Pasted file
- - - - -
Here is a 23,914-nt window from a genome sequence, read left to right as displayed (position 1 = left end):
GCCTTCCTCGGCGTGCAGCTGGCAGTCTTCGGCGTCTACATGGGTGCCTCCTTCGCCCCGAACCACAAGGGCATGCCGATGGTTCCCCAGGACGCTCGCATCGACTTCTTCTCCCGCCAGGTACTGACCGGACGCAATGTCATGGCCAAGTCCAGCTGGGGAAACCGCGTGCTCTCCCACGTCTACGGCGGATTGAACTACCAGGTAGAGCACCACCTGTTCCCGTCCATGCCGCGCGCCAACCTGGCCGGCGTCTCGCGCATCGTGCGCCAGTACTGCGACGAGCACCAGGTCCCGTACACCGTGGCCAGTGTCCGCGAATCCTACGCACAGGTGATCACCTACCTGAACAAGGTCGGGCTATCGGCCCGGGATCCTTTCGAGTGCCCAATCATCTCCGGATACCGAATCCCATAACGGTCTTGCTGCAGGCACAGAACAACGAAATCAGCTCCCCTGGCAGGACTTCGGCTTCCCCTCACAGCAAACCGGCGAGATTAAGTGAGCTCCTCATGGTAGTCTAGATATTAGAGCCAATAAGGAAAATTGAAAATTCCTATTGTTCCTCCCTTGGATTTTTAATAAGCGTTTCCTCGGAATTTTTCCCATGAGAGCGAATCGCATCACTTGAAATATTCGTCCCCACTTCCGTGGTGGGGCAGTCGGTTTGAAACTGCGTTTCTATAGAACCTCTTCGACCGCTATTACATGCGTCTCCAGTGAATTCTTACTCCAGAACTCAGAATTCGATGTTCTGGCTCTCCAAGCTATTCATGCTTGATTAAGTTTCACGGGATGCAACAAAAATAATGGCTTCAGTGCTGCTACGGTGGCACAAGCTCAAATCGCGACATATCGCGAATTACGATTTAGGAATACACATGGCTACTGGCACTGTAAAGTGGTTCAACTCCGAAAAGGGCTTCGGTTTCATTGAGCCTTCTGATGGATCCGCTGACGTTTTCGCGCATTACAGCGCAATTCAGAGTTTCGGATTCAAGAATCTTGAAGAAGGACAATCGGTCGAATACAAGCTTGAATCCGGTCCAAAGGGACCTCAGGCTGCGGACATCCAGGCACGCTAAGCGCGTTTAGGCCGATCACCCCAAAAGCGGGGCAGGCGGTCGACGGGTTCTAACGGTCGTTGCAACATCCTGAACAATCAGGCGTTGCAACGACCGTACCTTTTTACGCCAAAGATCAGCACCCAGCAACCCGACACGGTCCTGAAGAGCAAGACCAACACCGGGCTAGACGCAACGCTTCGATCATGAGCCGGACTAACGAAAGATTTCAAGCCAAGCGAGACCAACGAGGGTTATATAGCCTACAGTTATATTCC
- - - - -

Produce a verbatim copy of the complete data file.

Here is a 23,914-nt window from a genome sequence, read left to right as displayed (position 1 = left end):
GCCTTCCTCGGCGTGCAGCTGGCAGTCTTCGGCGTCTACATGGGTGCCTCCTTCGCCCCGAACCACAAGGGCATGCCGATGGTTCCCCAGGACGCTCGCATCGACTTCTTCTCCCGCCAGGTACTGACCGGACGCAATGTCATGGCCAAGTCCAGCTGGGGAAACCGCGTGCTCTCCCACGTCTACGGCGGATTGAACTACCAGGTAGAGCACCACCTGTTCCCGTCCATGCCGCGCGCCAACCTGGCCGGCGTCTCGCGCATCGTGCGCCAGTACTGCGACGAGCACCAGGTCCCGTACACCGTGGCCAGTGTCCGCGAATCCTACGCACAGGTGATCACCTACCTGAACAAGGTCGGGCTATCGGCCCGGGATCCTTTCGAGTGCCCAATCATCTCCGGATACCGAATCCCATAACGGTCTTGCTGCAGGCACAGAACAACGAAATCAGCTCCCCTGGCAGGACTTCGGCTTCCCCTCACAGCAAACCGGCGAGATTAAGTGAGCTCCTCATGGTAGTCTAGATATTAGAGCCAATAAGGAAAATTGAAAATTCCTATTGTTCCTCCCTTGGATTTTTAATAAGCGTTTCCTCGGAATTTTTCCCATGAGAGCGAATCGCATCACTTGAAATATTCGTCCCCACTTCCGTGGTGGGGCAGTCGGTTTGAAACTGCGTTTCTATAGAACCTCTTCGACCGCTATTACATGCGTCTCCAGTGAATTCTTACTCCAGAACTCAGAATTCGATGTTCTGGCTCTCCAAGCTATTCATGCTTGATTAAGTTTCACGGGATGCAACAAAAATAATGGCTTCAGTGCTGCTACGGTGGCACAAGCTCAAATCGCGACATATCGCGAATTACGATTTAGGAATACACATGGCTACTGGCACTGTAAAGTGGTTCAACTCCGAAAAGGGCTTCGGTTTCATTGAGCCTTCTGATGGATCCGCTGACGTTTTCGCGCATTACAGCGCAATTCAGAGTTTCGGATTCAAGAATCTTGAAGAAGGACAATCGGTCGAATACAAGCTTGAATCCGGTCCAAAGGGACCTCAGGCTGCGGACATCCAGGCACGCTAAGCGCGTTTAGGCCGATCACCCCAAAAGCGGGGCAGGCGGTCGACGGGTTCTAACGGTCGTTGCAACATCCTGAACAATCAGGCGTTGCAACGACCGTACCTTTTTACGCCAAAGATCAGCACCCAGCAACCCGACACGGTCCTGAAGAGCAAGACCAACACCGGGCTAGACGCAACGCTTCGATCATGAGCCGGACTAACGAAAGATTTCAAGCCAAGCGAGACCAACGAGGGTTATATAGCCTACAGTTATATTCC